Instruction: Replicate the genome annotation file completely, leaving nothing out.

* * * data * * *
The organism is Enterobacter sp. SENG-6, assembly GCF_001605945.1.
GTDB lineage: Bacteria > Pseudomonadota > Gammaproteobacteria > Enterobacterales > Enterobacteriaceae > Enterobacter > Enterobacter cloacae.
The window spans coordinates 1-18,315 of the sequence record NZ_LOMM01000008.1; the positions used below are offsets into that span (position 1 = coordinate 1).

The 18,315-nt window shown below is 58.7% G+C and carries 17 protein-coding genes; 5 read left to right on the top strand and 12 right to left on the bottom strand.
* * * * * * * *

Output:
The organism is Enterobacter sp. SENG-6, assembly GCF_001605945.1.
GTDB lineage: Bacteria > Pseudomonadota > Gammaproteobacteria > Enterobacterales > Enterobacteriaceae > Enterobacter > Enterobacter cloacae.
The window spans coordinates 1-18,315 of the sequence record NZ_LOMM01000008.1; the positions used below are offsets into that span (position 1 = coordinate 1).

The 18,315-nt window shown below is 58.7% G+C and carries 17 protein-coding genes; 5 read left to right on the top strand and 12 right to left on the bottom strand.